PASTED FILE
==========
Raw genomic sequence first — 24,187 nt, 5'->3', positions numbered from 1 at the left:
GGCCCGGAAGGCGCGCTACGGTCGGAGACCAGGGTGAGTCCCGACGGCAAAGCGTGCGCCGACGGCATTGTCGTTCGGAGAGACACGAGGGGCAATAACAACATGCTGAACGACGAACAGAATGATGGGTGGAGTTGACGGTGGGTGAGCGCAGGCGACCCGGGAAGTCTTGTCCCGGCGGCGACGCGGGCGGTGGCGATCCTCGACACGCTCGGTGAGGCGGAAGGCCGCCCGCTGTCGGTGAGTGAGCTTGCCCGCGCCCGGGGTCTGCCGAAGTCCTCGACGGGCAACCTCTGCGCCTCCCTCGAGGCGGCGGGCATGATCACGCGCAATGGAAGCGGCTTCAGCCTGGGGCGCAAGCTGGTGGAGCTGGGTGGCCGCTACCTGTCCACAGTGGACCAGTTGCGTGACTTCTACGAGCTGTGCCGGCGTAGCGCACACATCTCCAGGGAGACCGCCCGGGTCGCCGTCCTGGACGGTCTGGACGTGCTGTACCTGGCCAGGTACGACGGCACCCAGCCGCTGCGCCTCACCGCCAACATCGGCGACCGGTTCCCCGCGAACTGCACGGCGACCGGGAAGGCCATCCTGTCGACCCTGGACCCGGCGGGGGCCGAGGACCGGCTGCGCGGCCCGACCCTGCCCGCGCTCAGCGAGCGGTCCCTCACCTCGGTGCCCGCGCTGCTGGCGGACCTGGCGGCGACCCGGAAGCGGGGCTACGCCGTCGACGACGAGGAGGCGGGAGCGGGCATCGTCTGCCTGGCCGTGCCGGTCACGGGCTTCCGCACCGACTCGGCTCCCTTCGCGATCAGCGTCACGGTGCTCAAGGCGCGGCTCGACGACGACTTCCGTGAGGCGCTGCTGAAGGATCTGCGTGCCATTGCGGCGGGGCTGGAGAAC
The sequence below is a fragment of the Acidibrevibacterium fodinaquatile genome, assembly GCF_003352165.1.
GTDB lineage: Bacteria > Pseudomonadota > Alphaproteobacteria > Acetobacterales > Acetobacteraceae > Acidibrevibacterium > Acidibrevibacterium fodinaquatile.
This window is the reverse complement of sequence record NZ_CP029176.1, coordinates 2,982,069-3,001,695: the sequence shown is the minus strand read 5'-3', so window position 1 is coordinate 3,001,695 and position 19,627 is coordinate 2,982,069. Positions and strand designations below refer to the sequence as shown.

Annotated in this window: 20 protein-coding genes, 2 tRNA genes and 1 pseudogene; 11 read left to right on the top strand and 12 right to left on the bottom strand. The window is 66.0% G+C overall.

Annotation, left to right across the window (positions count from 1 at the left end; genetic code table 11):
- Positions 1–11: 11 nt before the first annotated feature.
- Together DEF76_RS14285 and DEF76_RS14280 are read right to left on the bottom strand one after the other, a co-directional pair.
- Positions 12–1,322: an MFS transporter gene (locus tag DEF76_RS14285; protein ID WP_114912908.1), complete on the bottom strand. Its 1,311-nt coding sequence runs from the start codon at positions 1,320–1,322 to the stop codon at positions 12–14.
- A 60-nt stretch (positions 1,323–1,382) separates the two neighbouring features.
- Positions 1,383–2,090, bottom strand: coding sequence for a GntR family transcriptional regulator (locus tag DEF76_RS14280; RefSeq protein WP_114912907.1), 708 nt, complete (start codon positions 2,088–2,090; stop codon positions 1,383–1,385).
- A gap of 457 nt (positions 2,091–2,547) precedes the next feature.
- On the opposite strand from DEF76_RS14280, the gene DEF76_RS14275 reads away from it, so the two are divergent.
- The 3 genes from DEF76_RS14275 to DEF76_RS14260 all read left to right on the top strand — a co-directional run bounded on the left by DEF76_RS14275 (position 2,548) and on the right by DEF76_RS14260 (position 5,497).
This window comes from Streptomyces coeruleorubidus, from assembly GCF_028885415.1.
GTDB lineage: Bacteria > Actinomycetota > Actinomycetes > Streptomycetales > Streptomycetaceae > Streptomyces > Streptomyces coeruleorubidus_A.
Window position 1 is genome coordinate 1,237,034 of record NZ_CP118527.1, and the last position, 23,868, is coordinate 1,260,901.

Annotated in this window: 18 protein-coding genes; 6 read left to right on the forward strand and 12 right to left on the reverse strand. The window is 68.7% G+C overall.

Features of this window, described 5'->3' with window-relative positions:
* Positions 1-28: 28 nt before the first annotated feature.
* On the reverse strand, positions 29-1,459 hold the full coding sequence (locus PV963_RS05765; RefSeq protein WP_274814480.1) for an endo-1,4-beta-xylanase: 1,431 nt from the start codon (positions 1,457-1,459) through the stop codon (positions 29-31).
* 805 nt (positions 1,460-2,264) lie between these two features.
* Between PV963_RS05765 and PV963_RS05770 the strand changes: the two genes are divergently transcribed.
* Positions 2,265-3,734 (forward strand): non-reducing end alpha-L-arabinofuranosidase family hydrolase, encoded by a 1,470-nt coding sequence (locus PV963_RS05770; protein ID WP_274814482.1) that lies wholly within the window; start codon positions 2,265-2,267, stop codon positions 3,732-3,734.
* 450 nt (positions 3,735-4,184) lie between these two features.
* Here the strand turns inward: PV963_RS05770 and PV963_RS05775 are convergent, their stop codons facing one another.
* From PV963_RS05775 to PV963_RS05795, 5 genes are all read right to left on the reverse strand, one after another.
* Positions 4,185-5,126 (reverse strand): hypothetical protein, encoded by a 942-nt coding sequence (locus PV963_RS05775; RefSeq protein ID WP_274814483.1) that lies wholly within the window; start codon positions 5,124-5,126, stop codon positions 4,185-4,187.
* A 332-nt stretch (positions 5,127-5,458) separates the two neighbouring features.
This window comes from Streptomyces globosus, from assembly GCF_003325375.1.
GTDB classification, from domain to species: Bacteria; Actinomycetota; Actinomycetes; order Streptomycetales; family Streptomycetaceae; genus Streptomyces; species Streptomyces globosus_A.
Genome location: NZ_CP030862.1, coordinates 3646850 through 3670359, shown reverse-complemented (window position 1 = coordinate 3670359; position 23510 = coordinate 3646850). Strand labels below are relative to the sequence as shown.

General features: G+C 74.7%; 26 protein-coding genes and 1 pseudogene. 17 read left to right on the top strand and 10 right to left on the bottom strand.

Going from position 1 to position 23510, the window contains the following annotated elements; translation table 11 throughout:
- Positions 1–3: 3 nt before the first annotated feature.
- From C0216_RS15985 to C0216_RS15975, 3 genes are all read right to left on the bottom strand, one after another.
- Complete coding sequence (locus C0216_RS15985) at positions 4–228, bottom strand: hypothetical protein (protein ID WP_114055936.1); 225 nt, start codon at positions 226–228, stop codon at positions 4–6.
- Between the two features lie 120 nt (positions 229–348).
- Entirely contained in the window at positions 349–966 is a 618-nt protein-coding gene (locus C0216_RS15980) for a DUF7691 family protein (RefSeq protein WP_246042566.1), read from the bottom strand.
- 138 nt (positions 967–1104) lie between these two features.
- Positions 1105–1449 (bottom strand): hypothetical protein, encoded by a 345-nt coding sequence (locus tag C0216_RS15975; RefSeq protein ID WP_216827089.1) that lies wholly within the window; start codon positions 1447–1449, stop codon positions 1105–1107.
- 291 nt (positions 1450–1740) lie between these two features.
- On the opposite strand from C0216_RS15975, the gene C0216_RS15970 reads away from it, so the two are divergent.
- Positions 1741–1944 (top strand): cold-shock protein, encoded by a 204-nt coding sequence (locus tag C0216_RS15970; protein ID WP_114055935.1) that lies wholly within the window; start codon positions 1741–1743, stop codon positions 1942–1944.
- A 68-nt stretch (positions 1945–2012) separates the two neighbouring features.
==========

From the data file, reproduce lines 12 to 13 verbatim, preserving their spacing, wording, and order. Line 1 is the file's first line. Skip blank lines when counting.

- Positions 1,383–2,090, bottom strand: coding sequence for a GntR family transcriptional regulator (locus tag DEF76_RS14280; RefSeq protein WP_114912907.1), 708 nt, complete (start codon positions 2,088–2,090; stop codon positions 1,383–1,385).
- A gap of 457 nt (positions 2,091–2,547) precedes the next feature.